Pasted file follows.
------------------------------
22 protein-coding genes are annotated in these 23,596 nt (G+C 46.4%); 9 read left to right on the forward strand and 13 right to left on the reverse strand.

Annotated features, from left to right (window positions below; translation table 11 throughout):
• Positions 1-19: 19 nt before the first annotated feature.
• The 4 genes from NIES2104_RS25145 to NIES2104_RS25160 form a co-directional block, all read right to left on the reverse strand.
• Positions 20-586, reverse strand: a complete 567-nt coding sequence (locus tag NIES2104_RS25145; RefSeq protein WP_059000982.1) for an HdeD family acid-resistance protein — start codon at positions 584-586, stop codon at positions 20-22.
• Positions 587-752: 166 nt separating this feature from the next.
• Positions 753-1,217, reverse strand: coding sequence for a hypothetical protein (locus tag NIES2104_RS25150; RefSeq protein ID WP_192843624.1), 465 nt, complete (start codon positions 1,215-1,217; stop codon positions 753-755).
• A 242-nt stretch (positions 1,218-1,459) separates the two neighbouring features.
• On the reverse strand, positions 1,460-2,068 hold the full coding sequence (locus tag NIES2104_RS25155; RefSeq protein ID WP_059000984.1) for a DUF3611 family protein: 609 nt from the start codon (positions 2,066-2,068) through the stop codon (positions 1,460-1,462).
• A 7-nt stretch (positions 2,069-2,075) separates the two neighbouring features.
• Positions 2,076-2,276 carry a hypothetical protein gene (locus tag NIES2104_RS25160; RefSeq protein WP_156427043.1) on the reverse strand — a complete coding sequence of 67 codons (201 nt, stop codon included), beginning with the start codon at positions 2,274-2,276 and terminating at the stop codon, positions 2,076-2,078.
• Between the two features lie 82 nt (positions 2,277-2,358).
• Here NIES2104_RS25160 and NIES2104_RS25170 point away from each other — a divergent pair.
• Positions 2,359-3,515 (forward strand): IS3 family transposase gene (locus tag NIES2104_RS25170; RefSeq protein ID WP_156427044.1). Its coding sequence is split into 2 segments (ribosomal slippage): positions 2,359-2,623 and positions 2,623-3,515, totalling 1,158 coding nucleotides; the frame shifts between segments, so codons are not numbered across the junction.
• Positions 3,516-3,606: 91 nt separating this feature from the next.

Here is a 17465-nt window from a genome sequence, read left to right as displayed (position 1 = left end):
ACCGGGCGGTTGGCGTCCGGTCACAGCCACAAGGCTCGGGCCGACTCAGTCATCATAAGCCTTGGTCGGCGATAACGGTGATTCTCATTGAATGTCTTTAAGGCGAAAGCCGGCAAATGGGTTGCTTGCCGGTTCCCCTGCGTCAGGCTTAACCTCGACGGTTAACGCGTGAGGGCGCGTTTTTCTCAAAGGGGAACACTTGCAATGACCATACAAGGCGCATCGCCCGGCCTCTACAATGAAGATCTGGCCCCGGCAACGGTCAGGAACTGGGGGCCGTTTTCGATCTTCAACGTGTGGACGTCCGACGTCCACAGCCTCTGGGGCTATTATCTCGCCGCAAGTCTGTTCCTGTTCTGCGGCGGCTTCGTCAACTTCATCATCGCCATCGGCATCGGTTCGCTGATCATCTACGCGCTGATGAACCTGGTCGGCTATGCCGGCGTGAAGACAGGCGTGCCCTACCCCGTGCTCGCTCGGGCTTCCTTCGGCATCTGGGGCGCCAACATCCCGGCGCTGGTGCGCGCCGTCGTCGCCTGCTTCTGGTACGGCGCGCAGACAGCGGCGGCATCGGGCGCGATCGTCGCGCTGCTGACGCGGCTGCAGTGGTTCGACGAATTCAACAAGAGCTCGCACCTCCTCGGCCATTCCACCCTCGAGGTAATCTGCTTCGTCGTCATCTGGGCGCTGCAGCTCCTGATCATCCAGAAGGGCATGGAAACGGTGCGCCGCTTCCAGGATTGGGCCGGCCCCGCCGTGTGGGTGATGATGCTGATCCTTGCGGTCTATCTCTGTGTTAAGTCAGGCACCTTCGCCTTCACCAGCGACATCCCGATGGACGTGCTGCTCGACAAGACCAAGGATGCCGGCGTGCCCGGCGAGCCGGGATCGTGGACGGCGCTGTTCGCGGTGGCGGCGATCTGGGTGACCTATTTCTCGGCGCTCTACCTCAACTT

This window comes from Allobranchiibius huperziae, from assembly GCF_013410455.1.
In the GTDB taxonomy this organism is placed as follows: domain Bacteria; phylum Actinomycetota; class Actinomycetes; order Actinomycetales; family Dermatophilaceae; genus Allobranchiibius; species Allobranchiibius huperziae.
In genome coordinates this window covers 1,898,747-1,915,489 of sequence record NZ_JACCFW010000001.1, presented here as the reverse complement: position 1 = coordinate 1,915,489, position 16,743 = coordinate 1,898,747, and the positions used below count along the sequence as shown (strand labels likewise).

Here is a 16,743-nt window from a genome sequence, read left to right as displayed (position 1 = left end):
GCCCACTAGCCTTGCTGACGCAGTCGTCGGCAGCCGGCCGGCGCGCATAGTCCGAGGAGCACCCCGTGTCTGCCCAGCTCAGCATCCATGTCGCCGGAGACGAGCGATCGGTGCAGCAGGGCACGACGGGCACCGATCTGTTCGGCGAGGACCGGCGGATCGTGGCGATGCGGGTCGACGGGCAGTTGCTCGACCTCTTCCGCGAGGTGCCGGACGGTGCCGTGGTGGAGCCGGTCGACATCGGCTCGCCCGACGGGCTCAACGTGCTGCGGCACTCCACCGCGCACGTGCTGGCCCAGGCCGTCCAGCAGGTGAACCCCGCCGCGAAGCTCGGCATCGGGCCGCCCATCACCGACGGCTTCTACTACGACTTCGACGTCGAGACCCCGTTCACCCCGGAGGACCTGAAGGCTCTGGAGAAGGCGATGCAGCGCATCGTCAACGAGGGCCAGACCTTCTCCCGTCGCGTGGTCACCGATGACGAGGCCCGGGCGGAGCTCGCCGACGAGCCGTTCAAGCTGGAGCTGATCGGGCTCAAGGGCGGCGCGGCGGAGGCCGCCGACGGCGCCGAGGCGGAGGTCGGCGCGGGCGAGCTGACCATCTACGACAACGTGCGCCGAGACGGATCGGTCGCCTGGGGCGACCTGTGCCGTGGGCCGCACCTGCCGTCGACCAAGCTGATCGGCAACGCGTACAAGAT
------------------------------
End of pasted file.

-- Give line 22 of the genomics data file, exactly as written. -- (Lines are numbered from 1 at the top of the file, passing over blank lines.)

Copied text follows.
GCCCACTAGCCTTGCTGACGCAGTCGTCGGCAGCCGGCCGGCGCGCATAGTCCGAGGAGCACCCCGTGTCTGCCCAGCTCAGCATCCATGTCGCCGGAGACGAGCGATCGGTGCAGCAGGGCACGACGGGCACCGATCTGTTCGGCGAGGACCGGCGGATCGTGGCGATGCGGGTCGACGGGCAGTTGCTCGACCTCTTCCGCGAGGTGCCGGACGGTGCCGTGGTGGAGCCGGTCGACATCGGCTCGCCCGACGGGCTCAACGTGCTGCGGCACTCCACCGCGCACGTGCTGGCCCAGGCCGTCCAGCAGGTGAACCCCGCCGCGAAGCTCGGCATCGGGCCGCCCATCACCGACGGCTTCTACTACGACTTCGACGTCGAGACCCCGTTCACCCCGGAGGACCTGAAGGCTCTGGAGAAGGCGATGCAGCGCATCGTCAACGAGGGCCAGACCTTCTCCCGTCGCGTGGTCACCGATGACGAGGCCCGGGCGGAGCTCGCCGACGAGCCGTTCAAGCTGGAGCTGATCGGGCTCAAGGGCGGCGCGGCGGAGGCCGCCGACGGCGCCGAGGCGGAGGTCGGCGCGGGCGAGCTGACCATCTACGACAACGTGCGCCGAGACGGATCGGTCGCCTGGGGCGACCTGTGCCGTGGGCCGCACCTGCCGTCGACCAAGCTGATCGGCAACGCGTACAAGAT